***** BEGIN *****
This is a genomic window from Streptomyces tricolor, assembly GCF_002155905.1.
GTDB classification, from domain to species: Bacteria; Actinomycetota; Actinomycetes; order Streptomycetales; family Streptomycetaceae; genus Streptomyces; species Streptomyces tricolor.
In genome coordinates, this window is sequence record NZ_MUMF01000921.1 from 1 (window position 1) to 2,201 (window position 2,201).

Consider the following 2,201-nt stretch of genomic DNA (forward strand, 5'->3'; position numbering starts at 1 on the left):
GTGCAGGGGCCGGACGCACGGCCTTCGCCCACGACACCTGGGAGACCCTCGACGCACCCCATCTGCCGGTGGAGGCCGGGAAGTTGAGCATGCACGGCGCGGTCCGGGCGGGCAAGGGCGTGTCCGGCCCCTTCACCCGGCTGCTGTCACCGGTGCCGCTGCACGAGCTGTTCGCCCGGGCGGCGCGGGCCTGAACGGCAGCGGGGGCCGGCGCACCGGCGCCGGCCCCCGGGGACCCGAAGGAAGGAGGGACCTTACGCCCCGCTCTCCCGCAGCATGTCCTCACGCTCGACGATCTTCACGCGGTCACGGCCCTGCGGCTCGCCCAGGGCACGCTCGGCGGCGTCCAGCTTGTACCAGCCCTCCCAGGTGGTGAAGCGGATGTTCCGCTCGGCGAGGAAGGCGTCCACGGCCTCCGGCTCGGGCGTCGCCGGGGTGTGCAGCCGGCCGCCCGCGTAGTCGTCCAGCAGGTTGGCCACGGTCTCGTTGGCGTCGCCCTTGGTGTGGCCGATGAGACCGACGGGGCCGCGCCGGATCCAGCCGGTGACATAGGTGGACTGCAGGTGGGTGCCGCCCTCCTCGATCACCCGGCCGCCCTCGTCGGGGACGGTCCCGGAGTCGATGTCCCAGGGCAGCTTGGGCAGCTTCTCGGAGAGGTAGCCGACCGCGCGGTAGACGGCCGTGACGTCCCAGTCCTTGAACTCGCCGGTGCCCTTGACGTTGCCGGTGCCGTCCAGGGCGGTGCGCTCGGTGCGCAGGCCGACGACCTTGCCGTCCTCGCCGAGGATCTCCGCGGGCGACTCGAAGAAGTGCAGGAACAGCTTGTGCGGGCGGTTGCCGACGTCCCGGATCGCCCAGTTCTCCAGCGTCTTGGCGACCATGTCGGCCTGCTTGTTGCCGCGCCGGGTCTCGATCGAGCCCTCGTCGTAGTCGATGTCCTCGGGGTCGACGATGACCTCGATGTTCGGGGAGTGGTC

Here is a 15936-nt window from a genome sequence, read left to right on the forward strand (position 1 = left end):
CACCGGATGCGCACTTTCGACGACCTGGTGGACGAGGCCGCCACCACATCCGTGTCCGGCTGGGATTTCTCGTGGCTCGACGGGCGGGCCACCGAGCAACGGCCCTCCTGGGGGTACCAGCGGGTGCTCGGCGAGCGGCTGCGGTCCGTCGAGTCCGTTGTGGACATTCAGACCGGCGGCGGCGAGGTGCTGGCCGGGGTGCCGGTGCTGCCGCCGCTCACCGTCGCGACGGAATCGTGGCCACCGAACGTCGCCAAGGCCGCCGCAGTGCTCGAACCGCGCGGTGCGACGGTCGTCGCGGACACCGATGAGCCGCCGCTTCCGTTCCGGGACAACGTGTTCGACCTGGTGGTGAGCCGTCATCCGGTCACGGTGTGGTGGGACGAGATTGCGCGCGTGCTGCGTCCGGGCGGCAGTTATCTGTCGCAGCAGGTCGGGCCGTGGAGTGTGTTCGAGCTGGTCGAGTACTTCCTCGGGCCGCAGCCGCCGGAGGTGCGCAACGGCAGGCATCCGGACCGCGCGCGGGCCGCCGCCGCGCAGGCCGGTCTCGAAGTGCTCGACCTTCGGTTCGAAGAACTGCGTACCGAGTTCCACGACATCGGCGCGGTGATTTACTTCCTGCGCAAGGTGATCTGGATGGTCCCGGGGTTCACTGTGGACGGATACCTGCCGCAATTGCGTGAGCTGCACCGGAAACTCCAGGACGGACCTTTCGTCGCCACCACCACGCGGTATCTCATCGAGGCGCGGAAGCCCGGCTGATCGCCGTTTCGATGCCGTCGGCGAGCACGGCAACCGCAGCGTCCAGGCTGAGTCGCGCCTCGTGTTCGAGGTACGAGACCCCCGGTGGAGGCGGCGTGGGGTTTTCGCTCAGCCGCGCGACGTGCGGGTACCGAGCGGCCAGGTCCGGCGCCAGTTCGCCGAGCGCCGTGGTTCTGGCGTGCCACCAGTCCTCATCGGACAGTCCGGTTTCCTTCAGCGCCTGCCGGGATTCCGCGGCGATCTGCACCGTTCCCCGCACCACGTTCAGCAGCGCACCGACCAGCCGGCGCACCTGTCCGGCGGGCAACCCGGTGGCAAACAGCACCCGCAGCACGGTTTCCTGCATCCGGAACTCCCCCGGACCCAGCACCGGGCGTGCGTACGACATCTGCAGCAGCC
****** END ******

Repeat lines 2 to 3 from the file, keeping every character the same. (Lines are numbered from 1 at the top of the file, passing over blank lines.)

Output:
GTDB classification, from domain to species: Bacteria; Actinomycetota; Actinomycetes; order Streptomycetales; family Streptomycetaceae; genus Streptomyces; species Streptomyces tricolor.
In genome coordinates, this window is sequence record NZ_MUMF01000921.1 from 1 (window position 1) to 2,201 (window position 2,201).